Wednesday, October 28, 2009

Behavioral economics and the left

Excerpts from: Democrats' Policies Based on Dogma, Hopes, Dreams, not Reality by Dennis Prager
Given the huge economic failures that the left itself attributes to Medicare and Medicaid and given the economic collapse or near collapse of these systems in other countries, the left's prescriptions can only be explained in one way: The left has made its views a form of religion.

Most individuals on the left are not religious, but virtually all people, secular and religious, liberal and conservative, yearn to believe in dogma, i.e., absolute beliefs that transcend reason. For people on the left in Europe, the United States and elsewhere, belief in the state -- the notion that the state can do a better job at helping people and making a good society -- is one such dogma. This applies especially to educating the young and to health care.

Examples of left-wing dogmas that transcend reason are as numerous as any religion's catechism. One example is the belief that men and women, boys and girls, are basically the same, that the vast majority of characteristics we ascribe to male and female natures are in fact socially induced. . .

Another is the belief that manmade carbon dioxide emissions are heating the world to the point of imminent worldwide catastrophe, including island nations disappearing underwater, mass starvation, inundation of the world's major coastal areas and much more. . .

One cannot understand the left if one does not appreciate the world of dogmas in which most left-wing thinkers live. What the monastery is to monks, the university and the mainstream media are to the left.

That is the only way to explain the left's belief that government-run health care, having the government take over so much more of society, raising taxes yet again, expanding government even more and increasing the number of people employed by the government will all be good for America.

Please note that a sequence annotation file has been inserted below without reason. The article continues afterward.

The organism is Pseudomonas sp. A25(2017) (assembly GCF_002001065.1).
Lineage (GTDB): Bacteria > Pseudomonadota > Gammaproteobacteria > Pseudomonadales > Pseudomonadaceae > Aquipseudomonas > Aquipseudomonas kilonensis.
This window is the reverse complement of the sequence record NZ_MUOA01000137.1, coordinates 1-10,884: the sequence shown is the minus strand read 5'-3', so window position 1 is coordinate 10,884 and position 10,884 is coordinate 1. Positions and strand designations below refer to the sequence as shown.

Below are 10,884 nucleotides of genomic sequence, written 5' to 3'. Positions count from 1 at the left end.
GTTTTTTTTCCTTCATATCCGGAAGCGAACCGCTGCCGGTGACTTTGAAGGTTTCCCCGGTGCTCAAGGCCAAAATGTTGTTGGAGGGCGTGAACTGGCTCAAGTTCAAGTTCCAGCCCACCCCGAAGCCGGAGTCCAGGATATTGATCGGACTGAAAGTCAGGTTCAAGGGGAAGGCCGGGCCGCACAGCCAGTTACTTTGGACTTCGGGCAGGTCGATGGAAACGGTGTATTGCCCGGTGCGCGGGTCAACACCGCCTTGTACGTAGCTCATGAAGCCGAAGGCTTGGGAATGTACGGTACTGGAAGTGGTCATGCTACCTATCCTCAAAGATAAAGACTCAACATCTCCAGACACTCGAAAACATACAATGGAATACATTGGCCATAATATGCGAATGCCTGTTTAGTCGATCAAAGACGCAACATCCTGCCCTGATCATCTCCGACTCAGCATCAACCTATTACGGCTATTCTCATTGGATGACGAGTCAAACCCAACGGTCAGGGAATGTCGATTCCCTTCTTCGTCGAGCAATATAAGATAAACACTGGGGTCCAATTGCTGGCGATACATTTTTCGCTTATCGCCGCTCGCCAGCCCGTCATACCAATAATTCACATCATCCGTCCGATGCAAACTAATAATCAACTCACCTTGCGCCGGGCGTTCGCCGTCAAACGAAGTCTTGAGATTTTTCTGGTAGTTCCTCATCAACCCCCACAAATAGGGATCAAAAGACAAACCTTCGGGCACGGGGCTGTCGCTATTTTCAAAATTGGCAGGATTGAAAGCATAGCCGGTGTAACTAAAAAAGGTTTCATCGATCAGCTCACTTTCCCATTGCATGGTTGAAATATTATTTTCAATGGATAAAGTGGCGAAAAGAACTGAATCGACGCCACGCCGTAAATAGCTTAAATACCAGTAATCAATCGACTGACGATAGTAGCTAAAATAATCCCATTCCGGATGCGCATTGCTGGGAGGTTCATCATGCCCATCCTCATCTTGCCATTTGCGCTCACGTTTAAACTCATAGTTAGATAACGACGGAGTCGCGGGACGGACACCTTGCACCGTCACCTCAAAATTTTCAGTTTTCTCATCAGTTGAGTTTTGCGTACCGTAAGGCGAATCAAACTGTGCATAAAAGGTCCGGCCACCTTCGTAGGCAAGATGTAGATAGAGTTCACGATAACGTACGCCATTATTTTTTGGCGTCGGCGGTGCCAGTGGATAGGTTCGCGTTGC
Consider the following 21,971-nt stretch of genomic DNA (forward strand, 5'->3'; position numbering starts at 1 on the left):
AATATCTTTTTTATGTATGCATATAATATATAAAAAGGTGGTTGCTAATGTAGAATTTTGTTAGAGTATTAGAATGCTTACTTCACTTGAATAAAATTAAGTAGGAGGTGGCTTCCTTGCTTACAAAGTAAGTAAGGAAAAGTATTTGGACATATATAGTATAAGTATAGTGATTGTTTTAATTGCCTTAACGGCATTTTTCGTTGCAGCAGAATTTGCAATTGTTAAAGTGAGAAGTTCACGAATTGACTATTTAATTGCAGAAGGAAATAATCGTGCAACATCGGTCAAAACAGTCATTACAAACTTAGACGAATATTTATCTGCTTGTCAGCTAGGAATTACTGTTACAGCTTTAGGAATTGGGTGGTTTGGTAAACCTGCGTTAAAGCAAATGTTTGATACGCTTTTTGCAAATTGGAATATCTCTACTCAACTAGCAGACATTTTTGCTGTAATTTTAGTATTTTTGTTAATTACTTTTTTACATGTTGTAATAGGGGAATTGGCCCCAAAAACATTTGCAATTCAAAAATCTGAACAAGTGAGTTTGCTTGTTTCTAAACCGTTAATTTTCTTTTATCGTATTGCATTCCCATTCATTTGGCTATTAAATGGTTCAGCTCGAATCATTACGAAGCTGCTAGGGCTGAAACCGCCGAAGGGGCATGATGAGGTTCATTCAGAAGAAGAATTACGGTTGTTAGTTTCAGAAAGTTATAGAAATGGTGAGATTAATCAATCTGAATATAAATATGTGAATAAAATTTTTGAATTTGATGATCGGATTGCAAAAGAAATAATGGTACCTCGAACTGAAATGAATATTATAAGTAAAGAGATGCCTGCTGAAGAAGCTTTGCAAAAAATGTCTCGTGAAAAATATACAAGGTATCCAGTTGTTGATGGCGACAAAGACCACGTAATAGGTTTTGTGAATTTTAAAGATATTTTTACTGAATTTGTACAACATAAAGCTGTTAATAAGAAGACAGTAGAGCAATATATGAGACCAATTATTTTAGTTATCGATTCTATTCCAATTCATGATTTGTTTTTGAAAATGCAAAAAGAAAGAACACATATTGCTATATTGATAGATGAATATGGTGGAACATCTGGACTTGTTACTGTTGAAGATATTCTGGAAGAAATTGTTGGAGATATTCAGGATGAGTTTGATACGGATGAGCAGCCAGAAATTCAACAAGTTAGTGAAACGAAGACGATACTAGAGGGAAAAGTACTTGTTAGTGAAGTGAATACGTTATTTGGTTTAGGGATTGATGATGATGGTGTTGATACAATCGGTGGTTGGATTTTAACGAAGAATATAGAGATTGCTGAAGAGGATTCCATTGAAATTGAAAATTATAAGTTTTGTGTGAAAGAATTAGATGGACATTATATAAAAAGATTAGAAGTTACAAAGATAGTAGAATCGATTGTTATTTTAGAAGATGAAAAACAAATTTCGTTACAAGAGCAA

Dogma explains why it is useless to point out to the left how the left has economically crippled California, once the most prosperous, most adventurous, most successful "country" in the world . . . Likewise, it does not matter to blacks what Democrats have done to their cities. As they watch their cities crumble, they will once again vote overwhelmingly for the party that oversaw this destruction.

None of these facts matters because religious-like dogmas are not derived from facts.

In addition to dogma, the left relies for its policies on "hope," which it often substitutes for analysis. People on the left rarely vote based on reality. They vote based on "hope." That's why the word "hope" is so much more significant to the left than to the right. . . The right doesn't have "hope" candidates because conservatives don't live on hope. They live in reality, meaning that people are not born basically good; that investing men and women with great state power leads inevitably to abuse of that power; that people stop innovating if they are taxed too highly; and that a perfect health care system is understood to be impossible.

And, finally, the left dreams. Robert F. Kennedy often cited the statement first made by George Bernard Shaw: "Some men see things as they are and say 'why?' I dream things that never were and say 'why not?'" The left dreams of an America in which health care will constantly improve, health insurance will be given to every American at the same price irrespective of his or her health, doctors will be fairly reimbursed, there will be no waiting lines, and there will not be a dime's increase in the national debt for all of this.

Frankly, I don't yearn for what is unseen. Rather, having a realistic understanding of the limitations of human beings, I am in awe of what I already see -- the unique American achievement of affluence, liberty, decency, opportunity and medical innovations.

And I see this all being squandered for the sake of left-wing dogma, left-wing hopes and left-wing dreams.

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